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Distribution and Volume of Extrauterine Disease in Uterine Serous Carcinoma: Is Minimally Invasive Surgery a Suitable Approach?
  1. Tina A. Ayeni, MD*,
  2. Mariam M. AlHilli, MD*,
  3. Jamie N. Bakkum-Gamez, MD*,
  4. Andrea Mariani, MD*,
  5. Michaela E. McGree, BS,
  6. Amy L. Weaver, MS,
  7. William A. Cliby, MD*,
  8. Gary L. Keeney, MD,
  9. Karl C. Podratz, MD, PhD* and
  10. Sean C. Dowdy, MD*
  1. * Divisions of Gynecologic Surgery,
  2. Biomedical Statistics and Informatics, and
  3. Anatomic Pathology, Mayo Clinic, Rochester, MN.
  1. Address correspondence and reprint requests to Sean C. Dowdy, MD, Eis Lo-71, Mayo Clinic, 200 First St SW, Rochester, MN 55905. E-mail: dowdy.sean{at}


Objective Minimally invasive surgery (MIS) is the preferred technique for managing endometrial cancer. Given that uterine serous carcinoma (USC) has a predilection for multiquadrant peritoneal dissemination, our objective was to estimate the potential risk for overlooking occult peritoneal spread with the use of MIS.

Methods A single-institution, retrospective review was conducted of patients who underwent primary surgical staging for endometrial cancer via laparotomy between 1999 and 2008. Patterns of metastases were analyzed to estimate the potential risk for understaging via MIS.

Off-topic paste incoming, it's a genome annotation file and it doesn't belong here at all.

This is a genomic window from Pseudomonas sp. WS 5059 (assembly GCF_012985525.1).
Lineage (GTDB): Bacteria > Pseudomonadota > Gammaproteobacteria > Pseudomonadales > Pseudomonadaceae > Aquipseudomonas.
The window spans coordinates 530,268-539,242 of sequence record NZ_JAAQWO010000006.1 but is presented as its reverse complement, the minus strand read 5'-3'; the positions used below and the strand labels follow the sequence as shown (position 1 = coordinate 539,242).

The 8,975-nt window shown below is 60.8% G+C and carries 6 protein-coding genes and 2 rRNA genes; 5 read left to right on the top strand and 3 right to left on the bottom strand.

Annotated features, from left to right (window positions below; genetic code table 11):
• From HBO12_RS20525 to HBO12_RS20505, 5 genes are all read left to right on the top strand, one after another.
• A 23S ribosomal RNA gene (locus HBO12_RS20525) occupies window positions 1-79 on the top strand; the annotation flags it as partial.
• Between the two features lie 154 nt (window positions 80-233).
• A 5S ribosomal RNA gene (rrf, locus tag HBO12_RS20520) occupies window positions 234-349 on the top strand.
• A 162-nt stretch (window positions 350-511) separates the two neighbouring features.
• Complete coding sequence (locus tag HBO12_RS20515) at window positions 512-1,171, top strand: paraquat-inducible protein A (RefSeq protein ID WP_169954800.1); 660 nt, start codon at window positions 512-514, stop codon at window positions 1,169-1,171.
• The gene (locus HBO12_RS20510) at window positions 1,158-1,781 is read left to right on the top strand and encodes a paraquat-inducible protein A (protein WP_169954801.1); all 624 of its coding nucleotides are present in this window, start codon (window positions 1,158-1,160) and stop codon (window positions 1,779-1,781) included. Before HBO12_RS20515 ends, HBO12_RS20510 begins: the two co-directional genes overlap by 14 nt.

Results A total of 202 USC cases met inclusion criteria. Pelvic and para-aortic nodes were positive in 59 (36%) of 166 and 43 (31%) of 138, respectively. Stage IVb disease was diagnosed in 77 (38%) of 202 patients. The majority (86%, 66/77) harbored bulky and/or multisite macroscopic abdominal implants. Isolated microscopic peritoneal disease was present in 5 of 77 cases (6% of stage IV, 2% of the entire cohort) but, in all cases, was limited to the omentum; 6 of 77 cases (8% of stage IV, 3% of the cohort) harbored a single implant in the context of a negative omentum but, in all cases, were macroscopic (locations included the ileum, the diaphragm, and the base of the mesentery).

Conclusions For providers who aim to remove all visible disease in patients with USC, the rate of extrauterine disease escaping detection using MIS is low (<3%) provided an omentectomy is performed together with staging.

  • Uterine serous carcinoma
  • Minimally invasive surgery
  • Endometrial cancer

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  • Supported by the Mayo Comprehensive Cancer Center P30 CA015083.

  • The authors declare no conflicts of interest.